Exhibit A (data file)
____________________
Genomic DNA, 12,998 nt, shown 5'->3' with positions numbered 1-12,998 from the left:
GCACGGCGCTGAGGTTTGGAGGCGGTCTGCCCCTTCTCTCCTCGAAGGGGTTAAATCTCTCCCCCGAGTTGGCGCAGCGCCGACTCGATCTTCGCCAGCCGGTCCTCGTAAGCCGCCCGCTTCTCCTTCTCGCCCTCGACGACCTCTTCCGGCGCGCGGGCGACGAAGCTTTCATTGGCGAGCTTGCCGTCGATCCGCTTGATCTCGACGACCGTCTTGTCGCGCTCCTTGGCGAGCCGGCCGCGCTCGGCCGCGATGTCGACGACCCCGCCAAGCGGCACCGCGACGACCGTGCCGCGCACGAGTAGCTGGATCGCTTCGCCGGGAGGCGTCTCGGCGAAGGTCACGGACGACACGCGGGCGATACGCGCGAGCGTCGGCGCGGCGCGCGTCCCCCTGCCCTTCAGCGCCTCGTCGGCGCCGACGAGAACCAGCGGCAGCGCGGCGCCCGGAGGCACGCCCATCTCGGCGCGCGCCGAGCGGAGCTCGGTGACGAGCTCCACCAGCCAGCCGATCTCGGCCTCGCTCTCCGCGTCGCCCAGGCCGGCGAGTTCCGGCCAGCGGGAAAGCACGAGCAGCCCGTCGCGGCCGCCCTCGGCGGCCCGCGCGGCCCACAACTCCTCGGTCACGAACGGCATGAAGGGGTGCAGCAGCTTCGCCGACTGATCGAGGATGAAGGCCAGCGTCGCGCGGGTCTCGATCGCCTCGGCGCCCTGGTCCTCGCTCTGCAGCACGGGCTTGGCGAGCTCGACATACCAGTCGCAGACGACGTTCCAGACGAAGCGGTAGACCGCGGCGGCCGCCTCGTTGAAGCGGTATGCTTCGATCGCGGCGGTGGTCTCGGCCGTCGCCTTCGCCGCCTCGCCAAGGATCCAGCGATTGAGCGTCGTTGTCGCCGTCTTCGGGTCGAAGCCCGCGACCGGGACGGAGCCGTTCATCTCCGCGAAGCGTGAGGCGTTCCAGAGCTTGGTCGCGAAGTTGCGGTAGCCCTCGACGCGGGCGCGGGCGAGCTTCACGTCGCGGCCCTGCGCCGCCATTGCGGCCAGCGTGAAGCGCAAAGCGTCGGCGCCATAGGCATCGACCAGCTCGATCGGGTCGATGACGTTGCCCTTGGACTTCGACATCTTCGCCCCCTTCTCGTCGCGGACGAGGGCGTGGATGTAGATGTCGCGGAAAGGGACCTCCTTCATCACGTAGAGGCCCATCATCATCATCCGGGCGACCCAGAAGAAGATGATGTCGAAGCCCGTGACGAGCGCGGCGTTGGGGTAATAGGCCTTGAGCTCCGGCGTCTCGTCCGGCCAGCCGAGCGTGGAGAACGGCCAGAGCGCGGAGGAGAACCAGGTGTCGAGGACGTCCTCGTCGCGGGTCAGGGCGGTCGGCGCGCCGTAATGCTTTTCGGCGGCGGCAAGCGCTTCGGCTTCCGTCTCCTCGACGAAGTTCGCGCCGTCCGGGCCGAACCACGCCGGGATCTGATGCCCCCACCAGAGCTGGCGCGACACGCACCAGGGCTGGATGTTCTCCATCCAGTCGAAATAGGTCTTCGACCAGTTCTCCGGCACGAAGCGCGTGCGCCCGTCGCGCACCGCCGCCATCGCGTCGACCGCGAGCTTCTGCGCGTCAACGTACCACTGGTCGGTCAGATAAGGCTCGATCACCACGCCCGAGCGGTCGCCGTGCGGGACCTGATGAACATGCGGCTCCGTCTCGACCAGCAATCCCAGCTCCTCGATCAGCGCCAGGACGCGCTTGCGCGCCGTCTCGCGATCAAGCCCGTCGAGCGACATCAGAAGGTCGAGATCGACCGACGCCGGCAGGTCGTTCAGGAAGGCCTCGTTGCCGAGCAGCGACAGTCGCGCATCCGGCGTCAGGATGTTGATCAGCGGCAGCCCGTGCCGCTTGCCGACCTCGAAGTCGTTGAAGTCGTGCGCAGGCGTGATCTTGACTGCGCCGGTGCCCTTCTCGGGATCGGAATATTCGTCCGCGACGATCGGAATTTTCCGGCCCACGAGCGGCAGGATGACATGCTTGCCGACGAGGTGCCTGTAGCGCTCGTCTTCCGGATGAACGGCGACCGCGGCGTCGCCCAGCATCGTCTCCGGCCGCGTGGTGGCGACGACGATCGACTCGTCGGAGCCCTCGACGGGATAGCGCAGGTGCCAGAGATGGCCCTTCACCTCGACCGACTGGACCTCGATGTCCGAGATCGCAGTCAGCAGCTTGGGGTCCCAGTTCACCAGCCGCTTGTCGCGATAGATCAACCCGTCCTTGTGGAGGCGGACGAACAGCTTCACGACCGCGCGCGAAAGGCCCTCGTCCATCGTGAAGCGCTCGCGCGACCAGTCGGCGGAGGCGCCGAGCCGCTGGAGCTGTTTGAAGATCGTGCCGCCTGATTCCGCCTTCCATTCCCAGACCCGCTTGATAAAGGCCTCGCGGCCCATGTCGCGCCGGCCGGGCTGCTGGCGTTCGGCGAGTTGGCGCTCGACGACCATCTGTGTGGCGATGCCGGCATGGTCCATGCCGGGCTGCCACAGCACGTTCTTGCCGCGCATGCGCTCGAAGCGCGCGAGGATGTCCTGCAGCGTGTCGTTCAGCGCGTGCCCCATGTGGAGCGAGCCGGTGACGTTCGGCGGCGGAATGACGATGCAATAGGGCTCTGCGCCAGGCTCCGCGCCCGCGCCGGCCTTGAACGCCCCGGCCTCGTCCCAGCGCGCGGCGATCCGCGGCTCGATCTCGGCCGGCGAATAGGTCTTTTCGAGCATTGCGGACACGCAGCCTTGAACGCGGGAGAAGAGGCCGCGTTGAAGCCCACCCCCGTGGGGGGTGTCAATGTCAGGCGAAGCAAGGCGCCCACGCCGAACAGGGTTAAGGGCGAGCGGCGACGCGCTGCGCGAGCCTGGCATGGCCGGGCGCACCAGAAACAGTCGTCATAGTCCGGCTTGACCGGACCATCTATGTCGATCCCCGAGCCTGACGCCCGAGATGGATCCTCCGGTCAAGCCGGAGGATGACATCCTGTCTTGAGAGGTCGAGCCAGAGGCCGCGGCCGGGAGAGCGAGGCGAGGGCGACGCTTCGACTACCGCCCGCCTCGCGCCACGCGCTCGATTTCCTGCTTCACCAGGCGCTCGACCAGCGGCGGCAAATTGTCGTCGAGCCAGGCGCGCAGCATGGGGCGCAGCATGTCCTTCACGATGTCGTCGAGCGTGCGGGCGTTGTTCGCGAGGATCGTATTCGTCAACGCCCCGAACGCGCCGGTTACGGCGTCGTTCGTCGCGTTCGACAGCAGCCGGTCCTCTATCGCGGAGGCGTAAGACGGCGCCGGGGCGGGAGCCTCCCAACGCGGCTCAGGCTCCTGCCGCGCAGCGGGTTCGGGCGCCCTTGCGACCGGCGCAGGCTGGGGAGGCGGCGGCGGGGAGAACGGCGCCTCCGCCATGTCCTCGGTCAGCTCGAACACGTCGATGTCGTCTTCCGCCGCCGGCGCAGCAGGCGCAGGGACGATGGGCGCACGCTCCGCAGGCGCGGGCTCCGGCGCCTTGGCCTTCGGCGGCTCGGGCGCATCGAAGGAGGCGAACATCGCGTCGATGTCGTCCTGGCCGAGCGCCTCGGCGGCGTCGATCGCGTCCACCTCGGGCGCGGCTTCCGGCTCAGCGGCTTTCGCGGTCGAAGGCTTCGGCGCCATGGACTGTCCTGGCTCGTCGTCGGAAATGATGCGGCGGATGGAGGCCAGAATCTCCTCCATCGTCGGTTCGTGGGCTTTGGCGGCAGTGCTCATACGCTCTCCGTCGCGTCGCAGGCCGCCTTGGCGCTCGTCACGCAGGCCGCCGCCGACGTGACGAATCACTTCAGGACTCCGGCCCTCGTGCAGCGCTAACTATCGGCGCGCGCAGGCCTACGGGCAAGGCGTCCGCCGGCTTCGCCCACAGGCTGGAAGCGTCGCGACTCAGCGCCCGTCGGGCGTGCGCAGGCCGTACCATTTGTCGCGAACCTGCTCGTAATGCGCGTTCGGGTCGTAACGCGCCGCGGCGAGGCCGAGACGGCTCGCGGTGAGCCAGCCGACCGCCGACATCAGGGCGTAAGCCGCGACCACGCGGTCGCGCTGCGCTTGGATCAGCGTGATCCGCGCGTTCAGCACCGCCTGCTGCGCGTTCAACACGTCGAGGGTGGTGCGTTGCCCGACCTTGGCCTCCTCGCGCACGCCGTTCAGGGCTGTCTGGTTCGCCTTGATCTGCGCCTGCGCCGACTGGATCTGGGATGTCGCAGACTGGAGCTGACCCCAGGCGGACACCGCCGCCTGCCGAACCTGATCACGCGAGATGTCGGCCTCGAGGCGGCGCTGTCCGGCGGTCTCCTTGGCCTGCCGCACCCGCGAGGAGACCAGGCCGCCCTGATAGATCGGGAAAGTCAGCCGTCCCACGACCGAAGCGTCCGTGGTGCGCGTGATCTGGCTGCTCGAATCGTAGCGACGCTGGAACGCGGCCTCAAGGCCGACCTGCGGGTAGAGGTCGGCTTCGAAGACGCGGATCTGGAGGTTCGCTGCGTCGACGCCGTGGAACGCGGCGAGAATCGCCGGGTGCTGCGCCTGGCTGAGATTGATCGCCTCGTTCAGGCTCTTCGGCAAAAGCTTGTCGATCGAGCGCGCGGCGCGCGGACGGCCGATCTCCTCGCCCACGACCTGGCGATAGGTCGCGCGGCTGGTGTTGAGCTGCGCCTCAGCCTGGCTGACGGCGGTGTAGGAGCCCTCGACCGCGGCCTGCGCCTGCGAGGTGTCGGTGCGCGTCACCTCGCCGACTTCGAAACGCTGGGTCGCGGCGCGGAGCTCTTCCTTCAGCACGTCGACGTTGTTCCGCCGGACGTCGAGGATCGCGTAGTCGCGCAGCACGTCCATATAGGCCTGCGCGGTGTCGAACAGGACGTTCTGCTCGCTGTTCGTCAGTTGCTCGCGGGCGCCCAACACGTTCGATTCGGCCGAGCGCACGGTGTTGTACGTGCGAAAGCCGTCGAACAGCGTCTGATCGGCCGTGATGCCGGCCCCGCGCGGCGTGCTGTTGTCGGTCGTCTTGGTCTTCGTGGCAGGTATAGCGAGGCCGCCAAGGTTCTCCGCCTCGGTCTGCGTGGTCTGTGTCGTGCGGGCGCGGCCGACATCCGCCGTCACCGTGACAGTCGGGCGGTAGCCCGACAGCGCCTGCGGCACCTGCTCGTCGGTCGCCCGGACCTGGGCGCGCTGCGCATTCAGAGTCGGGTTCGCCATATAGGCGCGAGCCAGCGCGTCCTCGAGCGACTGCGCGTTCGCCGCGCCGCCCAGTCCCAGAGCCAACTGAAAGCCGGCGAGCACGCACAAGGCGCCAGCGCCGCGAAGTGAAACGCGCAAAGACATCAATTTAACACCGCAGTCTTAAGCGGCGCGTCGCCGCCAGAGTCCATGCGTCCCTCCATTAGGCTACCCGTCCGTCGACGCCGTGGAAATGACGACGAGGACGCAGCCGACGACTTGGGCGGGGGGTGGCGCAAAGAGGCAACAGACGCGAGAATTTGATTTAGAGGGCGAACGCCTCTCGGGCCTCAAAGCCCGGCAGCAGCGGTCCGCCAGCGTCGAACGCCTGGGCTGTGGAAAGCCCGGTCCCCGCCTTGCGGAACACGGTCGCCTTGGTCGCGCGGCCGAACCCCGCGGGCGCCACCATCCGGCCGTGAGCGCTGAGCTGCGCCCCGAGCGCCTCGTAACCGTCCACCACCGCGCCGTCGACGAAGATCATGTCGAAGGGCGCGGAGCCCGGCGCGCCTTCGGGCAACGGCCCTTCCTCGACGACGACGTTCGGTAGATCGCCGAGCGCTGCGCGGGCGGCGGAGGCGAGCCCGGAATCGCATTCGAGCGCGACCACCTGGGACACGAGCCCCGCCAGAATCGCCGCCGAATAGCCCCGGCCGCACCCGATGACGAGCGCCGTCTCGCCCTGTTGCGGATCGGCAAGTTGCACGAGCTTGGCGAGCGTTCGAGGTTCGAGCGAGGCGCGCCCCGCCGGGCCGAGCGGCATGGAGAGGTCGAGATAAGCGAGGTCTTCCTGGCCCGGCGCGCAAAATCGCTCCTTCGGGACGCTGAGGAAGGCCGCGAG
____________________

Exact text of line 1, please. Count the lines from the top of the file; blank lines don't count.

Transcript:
Genomic DNA, 12,998 nt, shown 5'->3' with positions numbered 1-12,998 from the left: